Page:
Dear Marie Malavoy, Minister of Education, Recreation and Sport, and Dr. Réjean Hébert, Minister of Health and Social Services,
I must draw your attention to the death of 6-year-old
Megann Ayotte Lefort at a Montreal school. Her story is a tragedy that stands to be repeated unless the Quebec government acts soon to create a much-needed law to protect schoolchildren at risk of anaphylaxis and asthma. Such legislation is overdue, as Quebec has fallen behind other regions of North America, most notably Ontario, in ensuring universal procedures to safeguard this vulnerable population of students.
Megann's death occurred two weeks into her school life. Her mother dropped her off at a school daycare on the evening of September 16, 2010, in order to attend a parent-teacher meeting along with Megann's father. Almost immediately, the girl began crying and complaining of breathing difficulty (she had asthma and an anaphylactic allergy to dairy). The teacher gave her two doses from her Ventolin inhaler, but the child's condition continued to deteriorate.
It wasn't until 40-45 minutes after the girl's arrival that a teacher went to find the parents. They ran to find their now unresponsive daughter, and 911 was finally called. But this was too late for little Megann, who was pronounced dead in hospital at 8:20 that evening. In the resulting coroner's report, submitted on August 9, 2011, the pathologist determined that the cause of death was an allergic and asthmatic reaction. (The child had eaten a store-bought sandwich just before arriving at the daycare.)
[Personalize your letter here, e.g.]
With both anaphylaxis and asthma, there are a few important rules, as leading specialists from the Canadian Society of Allergy and Clinical Immunology have made clear. The first is too act fast, that seconds count. If anaphylaxis is suspected – and should be whenever such a child has recently eaten – the epinephrine auto-injector should be given immediately. Then 911 is to be called and then – and only then – are family members to be contacted. Epinephrine will also help asthma, but an asthma pump will do nothing to slow the progress of anaphylaxis.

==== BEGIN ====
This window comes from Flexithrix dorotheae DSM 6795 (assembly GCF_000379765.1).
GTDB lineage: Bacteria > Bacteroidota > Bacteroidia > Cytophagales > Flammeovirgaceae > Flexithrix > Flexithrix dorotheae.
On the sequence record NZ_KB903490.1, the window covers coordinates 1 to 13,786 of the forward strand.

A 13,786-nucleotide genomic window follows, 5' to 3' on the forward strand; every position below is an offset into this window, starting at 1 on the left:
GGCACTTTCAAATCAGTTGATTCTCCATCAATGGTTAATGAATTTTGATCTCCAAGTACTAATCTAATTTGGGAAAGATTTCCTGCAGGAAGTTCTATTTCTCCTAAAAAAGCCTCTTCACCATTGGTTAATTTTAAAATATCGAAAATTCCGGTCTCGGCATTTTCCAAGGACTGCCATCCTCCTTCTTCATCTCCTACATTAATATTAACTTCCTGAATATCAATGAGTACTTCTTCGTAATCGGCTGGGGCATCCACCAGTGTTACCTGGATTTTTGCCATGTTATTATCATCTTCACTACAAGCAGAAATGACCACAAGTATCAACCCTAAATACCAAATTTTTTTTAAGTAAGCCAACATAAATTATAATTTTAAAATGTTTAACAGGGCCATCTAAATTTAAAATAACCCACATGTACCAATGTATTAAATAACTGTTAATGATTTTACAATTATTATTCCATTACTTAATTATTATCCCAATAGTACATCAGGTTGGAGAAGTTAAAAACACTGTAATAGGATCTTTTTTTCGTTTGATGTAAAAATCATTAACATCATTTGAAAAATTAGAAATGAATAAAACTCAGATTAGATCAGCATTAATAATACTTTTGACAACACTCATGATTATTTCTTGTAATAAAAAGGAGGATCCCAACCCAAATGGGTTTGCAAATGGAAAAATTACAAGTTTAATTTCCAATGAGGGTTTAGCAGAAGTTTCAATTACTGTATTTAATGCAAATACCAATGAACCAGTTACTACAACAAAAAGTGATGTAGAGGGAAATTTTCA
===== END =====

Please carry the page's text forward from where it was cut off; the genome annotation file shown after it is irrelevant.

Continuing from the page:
Had the staff at Megann's school been fully aware of the signs of anaphylaxis and the protocols of calling 911 and giving the epinephrine auto-injector, there is a chance the girl would be alive today. According to a study headed by McGill University's Dr. Ann Clarke, over 7 percent of the population has food allergies. This means an estimated 72,000 Quebec school children today have food allergies, and are at risk of serious reactions.
[Personalize again e.g.]
In Ontario, there is Sabrina's Law, named unfortunately for a 13-year-old girl who died of an anaphylactic reaction. But lessons were learned there. The Ontario legislation offers specific protections and significant training to teachers and other school staff who will be supervising a child at risk of anaphylaxis. It requires principals to draw up an anaphylaxis plan for the school and to have an individualized plan for the specific student, prepared with the input of the child's doctor and parents.
I hope you will review and consider very seriously that Quebec needs a law to protect the many children like Megann. A law would provide the consistency of protection from school to school, teacher to teacher, wherever you live in the province.
[Personalize again e.g.]
cc : D
r Horacio Arrudar, directeur national de la Santé publique